I wish I could say the story has a happy ending but it doesn’t. According to Nanny, Blaine Hutchens stop coming around to watch wrestling after attending the live event. He was reportedly crushed to find out that wrestling was not real fighting, and he felt betrayed. He gave up on wrestling after that night, but to his friends he would always be defined by his love for professional wrestling. I take pride in knowing that my passion for wrestling was compared to his on a weekly basis for several years and I really wish Mr. Hutchens wouldn't have lost his passion for pro wrestling.

Tuesday, May 19, 2020

Signed Trading Cards: Masked Superstar, Prince Iukea, Simon Diamond, & Steven Regal

Some more signed cards I got through the mail

Masked Superstar

This is a first for me, this is a custom card that I bought off eBay.  The card is just a bit smaller than a normal sized trading cards, it has decent thickness and a really cool retro look to it.  The seller is 2015greatcustoms and with 12,219 positive feedback I took a chance on buying a couple cards from him.  He currently has almost 10,000 items for sale in his eBay store, I linked his account on his name.

Simon Diamond

Both of these cards came from TNA's first card set released in 1994 by Pacific Cards. Now I just need to get Johnny Swinger to sign his side of the card.

"Mr. Electricity" Steve Regal

I mailed these cards back on May 28, 2019 and got them back May 18, 2020.  He sent a letter stating that his wife had tuck it away and he just found it.  The card on the left is from 1983 Wrestling All Stars set and the card on the right is from the 1986 Monty set.

Prince Iukea

I mailed these cards to the Prince, not only did he sign my cards but he also sent along an inscribed 8 x 10 photo, which I think is really cool!  The card on the left is from the 1999 WCW Embossed card set and the card on the right is from WCW's last trading card set from WCW Magazine released in 2000.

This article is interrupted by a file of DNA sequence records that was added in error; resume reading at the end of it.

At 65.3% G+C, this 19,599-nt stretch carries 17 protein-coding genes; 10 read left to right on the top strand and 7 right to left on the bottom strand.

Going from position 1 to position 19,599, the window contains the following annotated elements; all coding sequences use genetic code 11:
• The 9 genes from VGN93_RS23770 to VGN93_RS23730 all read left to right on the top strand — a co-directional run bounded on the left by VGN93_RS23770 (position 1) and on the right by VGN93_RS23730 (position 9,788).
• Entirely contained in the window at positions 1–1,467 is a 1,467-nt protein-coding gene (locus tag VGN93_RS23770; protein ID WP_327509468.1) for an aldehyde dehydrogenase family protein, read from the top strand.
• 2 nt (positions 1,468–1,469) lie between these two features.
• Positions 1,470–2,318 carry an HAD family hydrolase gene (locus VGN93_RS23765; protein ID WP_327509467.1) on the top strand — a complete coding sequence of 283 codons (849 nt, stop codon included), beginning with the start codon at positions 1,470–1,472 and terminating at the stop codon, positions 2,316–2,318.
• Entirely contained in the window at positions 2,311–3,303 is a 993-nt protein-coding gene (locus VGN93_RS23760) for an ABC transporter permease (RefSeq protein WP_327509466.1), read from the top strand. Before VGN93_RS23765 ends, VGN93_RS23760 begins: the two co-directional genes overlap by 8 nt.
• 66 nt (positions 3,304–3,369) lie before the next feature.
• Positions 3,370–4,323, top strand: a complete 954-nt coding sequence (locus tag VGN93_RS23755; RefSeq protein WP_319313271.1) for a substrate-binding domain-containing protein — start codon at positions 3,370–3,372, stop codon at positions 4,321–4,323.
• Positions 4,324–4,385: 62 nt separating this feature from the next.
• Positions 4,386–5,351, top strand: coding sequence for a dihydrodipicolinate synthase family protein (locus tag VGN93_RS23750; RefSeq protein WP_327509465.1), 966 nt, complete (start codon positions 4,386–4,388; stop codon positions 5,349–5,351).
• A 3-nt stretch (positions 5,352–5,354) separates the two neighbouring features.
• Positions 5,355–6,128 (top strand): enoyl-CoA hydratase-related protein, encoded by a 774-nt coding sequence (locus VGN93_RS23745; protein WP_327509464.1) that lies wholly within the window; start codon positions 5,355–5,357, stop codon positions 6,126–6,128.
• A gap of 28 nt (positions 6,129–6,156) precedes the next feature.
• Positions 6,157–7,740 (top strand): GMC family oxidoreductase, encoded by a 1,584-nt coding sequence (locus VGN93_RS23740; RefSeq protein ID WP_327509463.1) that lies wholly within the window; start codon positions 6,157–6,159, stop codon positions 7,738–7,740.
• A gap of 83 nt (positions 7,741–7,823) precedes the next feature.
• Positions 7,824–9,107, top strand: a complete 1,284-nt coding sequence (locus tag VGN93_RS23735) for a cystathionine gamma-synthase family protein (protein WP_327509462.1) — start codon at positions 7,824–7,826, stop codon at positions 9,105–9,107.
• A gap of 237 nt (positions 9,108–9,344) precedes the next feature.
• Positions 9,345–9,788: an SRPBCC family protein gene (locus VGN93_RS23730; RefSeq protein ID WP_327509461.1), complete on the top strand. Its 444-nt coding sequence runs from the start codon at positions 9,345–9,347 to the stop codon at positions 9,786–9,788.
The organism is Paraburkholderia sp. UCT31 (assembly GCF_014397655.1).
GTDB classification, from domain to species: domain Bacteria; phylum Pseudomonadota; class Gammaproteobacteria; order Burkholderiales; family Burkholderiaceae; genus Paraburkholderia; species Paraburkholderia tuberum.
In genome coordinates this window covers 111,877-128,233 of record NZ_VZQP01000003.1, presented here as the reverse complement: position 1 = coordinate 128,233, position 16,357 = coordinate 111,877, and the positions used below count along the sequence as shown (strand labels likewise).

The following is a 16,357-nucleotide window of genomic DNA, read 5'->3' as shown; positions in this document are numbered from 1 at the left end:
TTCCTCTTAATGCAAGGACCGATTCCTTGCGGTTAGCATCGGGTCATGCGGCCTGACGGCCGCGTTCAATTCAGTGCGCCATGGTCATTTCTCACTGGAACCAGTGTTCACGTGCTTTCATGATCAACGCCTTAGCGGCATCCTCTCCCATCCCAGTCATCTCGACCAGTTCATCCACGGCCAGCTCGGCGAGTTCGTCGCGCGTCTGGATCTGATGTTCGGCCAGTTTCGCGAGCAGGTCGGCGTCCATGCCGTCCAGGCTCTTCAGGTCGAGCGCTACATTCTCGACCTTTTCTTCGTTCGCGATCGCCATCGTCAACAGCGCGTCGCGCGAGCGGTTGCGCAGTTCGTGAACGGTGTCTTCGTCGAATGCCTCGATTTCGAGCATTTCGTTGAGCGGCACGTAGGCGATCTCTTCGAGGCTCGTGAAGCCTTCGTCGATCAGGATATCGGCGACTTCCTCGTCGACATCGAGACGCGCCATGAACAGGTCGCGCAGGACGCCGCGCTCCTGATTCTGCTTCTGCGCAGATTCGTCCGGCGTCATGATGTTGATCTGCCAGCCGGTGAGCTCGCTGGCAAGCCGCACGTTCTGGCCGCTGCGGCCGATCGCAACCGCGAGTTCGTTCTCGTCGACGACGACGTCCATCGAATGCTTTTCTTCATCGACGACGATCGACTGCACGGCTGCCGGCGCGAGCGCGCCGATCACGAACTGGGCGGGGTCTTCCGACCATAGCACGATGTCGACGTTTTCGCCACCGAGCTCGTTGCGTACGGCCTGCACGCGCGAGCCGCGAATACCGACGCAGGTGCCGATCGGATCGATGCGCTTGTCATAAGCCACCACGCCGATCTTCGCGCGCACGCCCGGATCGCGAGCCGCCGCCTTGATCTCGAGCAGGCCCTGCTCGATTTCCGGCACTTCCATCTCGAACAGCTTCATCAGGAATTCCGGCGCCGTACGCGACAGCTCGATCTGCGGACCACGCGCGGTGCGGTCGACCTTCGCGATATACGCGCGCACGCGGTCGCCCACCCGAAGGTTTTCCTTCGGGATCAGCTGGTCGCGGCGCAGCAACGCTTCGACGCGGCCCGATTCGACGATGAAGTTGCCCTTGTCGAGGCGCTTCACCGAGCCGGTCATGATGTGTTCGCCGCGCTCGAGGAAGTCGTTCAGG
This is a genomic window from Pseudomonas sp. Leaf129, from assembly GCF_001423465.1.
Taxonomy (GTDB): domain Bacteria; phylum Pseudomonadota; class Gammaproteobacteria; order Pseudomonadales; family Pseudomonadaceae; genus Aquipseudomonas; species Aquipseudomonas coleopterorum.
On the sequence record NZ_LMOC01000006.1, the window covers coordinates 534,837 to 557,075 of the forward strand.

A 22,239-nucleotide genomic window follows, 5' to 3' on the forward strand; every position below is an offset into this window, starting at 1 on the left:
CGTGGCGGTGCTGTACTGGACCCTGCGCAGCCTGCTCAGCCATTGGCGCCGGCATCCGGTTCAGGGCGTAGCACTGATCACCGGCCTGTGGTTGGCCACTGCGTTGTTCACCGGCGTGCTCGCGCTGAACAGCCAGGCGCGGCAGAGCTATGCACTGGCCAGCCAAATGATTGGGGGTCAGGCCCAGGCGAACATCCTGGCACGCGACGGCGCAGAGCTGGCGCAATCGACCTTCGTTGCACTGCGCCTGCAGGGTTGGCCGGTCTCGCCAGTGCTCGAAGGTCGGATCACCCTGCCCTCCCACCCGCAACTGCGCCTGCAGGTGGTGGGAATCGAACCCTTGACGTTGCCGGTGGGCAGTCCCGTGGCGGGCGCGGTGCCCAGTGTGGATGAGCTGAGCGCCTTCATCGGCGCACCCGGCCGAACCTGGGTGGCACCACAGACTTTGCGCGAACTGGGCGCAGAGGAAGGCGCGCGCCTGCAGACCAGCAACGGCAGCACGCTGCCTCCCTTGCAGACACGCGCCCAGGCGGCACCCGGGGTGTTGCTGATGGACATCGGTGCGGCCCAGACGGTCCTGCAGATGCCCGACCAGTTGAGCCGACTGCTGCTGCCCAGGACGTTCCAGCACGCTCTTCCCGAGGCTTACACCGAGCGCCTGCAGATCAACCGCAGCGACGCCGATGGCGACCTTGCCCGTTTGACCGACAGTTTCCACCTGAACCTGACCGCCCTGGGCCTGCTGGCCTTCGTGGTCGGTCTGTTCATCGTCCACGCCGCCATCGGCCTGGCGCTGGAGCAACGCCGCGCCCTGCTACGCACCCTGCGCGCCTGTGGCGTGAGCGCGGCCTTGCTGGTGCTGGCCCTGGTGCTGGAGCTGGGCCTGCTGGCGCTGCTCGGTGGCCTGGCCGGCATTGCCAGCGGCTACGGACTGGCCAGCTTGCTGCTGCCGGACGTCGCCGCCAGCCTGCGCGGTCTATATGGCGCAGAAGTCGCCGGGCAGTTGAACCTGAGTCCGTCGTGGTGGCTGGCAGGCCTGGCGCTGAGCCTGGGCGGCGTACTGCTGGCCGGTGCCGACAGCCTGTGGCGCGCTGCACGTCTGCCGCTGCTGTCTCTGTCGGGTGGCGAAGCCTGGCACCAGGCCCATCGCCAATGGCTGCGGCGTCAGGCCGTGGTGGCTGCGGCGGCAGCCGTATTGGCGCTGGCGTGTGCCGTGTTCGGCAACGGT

It's not usual for me to send cards to a wrestler to sign for me twice in a short period but I found that I had this Crowbar card from the final WCW set that was released in 2000 in WCW Magazine. 

Thanks for reading, please leave a comment, read my other posts, and like my blogs Facebook page and while you're at it check out my weekly podcast The Wrestling Insomniac on the Nerdy Legion Podcast Network. 

Until next time!

Friday, May 15, 2020

Signed Trading Cards: Joey Styles, Cougar Jay, Retro AG, & The Blue Meanie

This blog looks at more through the mail trading card signatures

Joey Styles

This card is from the 2007 Topps WWE Action line.  I wanted this card to get signed by Joey because in the background it has the big ECW logo.  I think it's hilarious that he covered the entire card and I love it!

Cougar Jay

This card is from the NWA Wonderama set released in 1988 in conjunction with Jim Crockett Promotions.  These are my favorite wrestling cards to get signed.  Cougar Jay aka Dion Moore, began wrestling in 1986 after being trained by Gene Anderson.  He wrestled for several promotions and his last run was as a tag team with R-Truth called Rock-n-Rapp 2000.  He left wrestling in 1999 and currently runs his own Ghost Tours company in St. Augustine, Florida.  He can read more about him on his website here: Dion Moore Ghost Tours

Retro AG

This card was released by AG himself, limited to 100 cards it reflects his WrestleMaina 2020 weekend.  This card is done in the same style has his first two sets of self released cards.

The Blue Meanie

This card was created by 4 Corners Cards in 2019.

Thanks for reading, please leave a comment, read my other posts, and like my blogs Facebook page and while you're at it check out my weekly podcast The Wrestling Insomniac on the Nerdy Legion Podcast Network. 

Until next time!